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What process causes seaweed/macroalgae to degrade in water that has too much salinity or not...

Question:

What process causes seaweed/macroalgae to degrade in water that has too much salinity or not enough salinity?

Salinity:

Salinity is a measure of the inorganic salt concentrations in the water. The salinity level determines the osmotic pressure and affects the absorption of water and nutrients by seaweed or macroalgae.

Answer and Explanation: 1

When in water that has too much salinity, that is, hypertonic with respect to the salinity within cells, seaweed algae will shrivel and degrade due to loss of water. On the other hand, when the salinity of the surrounding water is not enough, that is hypotonic, the seaweeds will absorb excess water and thus burst or degrade. This is due to the process of water moving from an area of low salinity to an area of high salinity.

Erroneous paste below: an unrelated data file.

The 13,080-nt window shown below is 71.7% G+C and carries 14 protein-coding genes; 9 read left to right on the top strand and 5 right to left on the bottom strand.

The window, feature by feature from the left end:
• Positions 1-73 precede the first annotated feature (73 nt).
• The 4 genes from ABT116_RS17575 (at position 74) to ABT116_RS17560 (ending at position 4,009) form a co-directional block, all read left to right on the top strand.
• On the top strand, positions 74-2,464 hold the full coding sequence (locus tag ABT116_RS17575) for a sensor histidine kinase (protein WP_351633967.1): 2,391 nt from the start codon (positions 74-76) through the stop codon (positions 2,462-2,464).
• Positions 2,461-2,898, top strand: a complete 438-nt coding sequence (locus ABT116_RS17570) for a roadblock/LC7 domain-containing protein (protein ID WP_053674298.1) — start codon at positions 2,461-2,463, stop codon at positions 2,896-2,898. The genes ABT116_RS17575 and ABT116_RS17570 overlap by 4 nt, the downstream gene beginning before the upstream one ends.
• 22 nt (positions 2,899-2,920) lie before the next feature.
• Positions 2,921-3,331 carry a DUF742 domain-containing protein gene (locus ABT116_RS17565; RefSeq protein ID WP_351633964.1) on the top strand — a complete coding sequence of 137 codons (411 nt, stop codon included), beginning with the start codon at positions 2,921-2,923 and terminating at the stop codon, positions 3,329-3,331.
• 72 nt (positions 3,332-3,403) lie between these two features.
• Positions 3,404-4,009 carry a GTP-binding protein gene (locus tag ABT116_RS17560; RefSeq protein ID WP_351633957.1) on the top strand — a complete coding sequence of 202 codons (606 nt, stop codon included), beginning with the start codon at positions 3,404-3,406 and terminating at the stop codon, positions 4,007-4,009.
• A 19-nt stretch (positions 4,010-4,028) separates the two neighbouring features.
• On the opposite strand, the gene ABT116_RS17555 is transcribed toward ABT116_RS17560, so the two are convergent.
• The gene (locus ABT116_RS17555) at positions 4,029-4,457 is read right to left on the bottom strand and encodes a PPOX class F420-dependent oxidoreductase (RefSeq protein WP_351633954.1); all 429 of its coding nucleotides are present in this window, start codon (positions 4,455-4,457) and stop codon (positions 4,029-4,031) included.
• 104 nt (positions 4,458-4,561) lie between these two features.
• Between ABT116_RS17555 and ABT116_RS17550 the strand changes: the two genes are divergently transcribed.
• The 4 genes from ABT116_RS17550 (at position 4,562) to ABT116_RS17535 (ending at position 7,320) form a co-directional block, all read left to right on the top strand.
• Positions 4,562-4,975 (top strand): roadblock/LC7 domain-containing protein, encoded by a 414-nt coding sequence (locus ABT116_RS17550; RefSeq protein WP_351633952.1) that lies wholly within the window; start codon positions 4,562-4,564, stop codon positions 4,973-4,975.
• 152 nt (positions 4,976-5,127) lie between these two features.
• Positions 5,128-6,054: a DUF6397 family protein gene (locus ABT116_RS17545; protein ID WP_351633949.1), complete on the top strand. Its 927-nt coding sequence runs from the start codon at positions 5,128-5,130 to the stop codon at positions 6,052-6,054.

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Osmoregulation: Definition, Challenges & Energetics

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Chapter 44 / Lesson 1
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Discover what osmoregulation is and see a definition. Compare osmoregulators and osmoconformers and understand energetics and osmoregulation in fishes and humans.


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